The Hyattsville City Council will consider emergency legislation tonight which would, on paper, double the number of speed cameras the city police department could operate.
The last minute change would, if adopted by the city council tonight, go into effect only hours before March 19, the date when Hyattsville's new network of five speed cameras are set to begin issuing fines to speeding drivers following a monthlong period where the cameras issued only warnings.
The emergency legislation is needed because of recent interpretations of the laws governing speed cameras in Maryland have emphasized that each individual speed camera needs to be authorized by legislation, according to Hyattsville Chief of Police Doug Holland.
Essentially, the law requires that local governments explicitly state a maximum number of speed cameras which their law enforcement agencies can operate. Currently, Hyattsville's speed camera legislation does not provide this number, and any tickets issued under the current writing of the law could potentially be challenged in court as unauthorized.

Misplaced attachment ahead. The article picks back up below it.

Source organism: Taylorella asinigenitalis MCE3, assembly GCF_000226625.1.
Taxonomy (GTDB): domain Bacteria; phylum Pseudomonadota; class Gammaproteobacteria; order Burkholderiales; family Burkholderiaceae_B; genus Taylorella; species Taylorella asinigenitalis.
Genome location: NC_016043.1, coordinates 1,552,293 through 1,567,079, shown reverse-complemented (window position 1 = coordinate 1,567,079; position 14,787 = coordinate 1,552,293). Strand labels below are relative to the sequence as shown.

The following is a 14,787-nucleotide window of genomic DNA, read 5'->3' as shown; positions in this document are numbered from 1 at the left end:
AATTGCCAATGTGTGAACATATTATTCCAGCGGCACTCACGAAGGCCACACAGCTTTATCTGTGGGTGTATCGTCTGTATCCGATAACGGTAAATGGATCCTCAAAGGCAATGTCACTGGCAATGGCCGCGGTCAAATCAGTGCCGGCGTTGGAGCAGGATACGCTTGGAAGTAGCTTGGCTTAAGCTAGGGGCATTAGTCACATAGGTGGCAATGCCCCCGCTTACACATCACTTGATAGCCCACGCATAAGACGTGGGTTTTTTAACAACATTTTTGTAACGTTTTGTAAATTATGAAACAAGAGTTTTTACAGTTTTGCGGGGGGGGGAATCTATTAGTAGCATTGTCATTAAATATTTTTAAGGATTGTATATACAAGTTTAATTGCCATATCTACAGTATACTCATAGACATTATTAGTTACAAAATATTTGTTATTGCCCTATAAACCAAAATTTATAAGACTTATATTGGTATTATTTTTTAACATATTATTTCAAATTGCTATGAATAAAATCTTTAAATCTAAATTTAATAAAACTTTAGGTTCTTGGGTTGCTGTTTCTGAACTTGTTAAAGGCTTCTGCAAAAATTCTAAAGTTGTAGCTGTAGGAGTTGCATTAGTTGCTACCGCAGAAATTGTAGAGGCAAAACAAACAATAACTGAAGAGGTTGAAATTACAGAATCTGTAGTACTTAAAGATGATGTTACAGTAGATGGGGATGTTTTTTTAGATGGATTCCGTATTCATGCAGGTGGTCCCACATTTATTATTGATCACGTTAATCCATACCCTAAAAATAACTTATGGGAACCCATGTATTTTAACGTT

By asking for "no more than 10" cameras, the revised legislation gives the city police legal authority to operate the five cameras they have now while also giving the police department the legal leeway to double the size of the program.
"This does not necessarily imply that the City intends to deploy ten systems," wrote Holland in a memo outlining the need for the rewording of the city's speed camera law. "It merely provides a maximum number so that the ordinance does not have to be amended each time a new camera is deployed"
The city council will take up the matter at its meeting tonight at 8 p.m. in the Hyattsville Municipal Building at 4310 Gallatin Street. The meeting will be broadcast live on Comcast channel 71 and Verizon channel 12.